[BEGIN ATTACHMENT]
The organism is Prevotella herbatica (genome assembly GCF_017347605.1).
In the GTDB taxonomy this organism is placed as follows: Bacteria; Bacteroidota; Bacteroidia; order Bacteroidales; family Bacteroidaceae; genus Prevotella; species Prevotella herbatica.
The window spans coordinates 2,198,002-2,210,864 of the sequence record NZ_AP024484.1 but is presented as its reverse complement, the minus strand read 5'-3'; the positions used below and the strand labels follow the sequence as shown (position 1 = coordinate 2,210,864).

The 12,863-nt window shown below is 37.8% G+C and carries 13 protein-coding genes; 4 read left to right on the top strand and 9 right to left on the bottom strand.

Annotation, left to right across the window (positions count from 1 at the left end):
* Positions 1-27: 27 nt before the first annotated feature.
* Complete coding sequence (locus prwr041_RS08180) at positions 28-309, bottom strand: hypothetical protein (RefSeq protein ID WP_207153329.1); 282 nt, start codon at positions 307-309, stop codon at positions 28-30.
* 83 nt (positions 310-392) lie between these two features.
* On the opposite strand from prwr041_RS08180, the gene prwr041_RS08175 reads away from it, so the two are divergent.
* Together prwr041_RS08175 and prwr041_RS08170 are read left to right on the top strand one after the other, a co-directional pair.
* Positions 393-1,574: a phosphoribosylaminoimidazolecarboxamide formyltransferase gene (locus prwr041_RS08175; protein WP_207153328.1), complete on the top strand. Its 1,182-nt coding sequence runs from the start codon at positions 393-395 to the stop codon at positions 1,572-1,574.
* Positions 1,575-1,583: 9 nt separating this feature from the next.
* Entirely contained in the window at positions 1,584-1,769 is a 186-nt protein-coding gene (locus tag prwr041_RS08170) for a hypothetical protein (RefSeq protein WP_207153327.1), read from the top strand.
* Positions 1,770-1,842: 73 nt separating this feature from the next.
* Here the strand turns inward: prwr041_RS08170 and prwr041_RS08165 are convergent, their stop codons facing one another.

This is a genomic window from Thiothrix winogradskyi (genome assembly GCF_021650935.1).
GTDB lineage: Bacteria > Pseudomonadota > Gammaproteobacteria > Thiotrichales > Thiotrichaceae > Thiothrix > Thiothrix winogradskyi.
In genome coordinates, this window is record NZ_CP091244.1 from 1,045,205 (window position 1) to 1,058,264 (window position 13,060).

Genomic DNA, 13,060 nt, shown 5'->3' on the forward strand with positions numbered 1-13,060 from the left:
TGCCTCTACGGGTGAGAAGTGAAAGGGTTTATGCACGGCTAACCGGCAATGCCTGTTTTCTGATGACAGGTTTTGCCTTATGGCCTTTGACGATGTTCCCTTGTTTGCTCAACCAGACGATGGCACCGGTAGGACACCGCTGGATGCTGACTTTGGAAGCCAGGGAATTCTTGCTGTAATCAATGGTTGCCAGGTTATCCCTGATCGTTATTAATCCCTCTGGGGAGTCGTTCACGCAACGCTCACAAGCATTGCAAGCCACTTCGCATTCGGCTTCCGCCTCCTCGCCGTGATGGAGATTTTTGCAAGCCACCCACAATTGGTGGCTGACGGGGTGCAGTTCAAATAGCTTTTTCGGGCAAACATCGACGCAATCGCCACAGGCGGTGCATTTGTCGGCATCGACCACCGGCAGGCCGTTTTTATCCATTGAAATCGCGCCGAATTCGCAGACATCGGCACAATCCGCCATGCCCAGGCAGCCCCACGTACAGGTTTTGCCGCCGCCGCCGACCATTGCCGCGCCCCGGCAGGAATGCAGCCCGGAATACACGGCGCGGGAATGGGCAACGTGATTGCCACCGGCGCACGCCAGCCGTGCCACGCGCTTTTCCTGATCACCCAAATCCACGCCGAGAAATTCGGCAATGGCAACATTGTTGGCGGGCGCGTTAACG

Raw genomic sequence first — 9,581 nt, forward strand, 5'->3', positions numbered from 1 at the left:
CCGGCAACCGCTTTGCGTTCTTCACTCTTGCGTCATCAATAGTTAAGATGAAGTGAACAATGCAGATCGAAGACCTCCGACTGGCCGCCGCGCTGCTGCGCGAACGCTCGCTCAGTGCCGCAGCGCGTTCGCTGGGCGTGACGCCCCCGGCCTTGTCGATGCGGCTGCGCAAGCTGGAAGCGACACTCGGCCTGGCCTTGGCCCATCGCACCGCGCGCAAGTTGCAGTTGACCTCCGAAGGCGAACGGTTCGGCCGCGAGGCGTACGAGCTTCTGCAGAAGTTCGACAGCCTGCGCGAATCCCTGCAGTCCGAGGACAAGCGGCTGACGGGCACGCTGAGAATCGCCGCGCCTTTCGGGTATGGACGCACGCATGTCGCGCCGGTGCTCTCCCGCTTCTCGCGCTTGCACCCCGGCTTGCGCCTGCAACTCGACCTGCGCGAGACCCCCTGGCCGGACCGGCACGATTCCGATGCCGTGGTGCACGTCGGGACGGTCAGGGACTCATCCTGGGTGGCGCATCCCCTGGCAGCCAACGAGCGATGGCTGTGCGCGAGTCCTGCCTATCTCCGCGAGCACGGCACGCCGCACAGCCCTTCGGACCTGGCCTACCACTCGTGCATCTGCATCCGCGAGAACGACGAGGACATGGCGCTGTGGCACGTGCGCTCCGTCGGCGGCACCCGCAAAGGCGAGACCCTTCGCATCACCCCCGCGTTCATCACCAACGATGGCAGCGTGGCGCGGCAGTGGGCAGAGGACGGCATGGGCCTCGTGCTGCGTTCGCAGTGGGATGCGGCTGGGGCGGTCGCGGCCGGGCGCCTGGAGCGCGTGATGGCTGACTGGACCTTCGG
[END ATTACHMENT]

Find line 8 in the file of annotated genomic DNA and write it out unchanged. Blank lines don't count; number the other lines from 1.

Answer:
* 83 nt (positions 310-392) lie between these two features.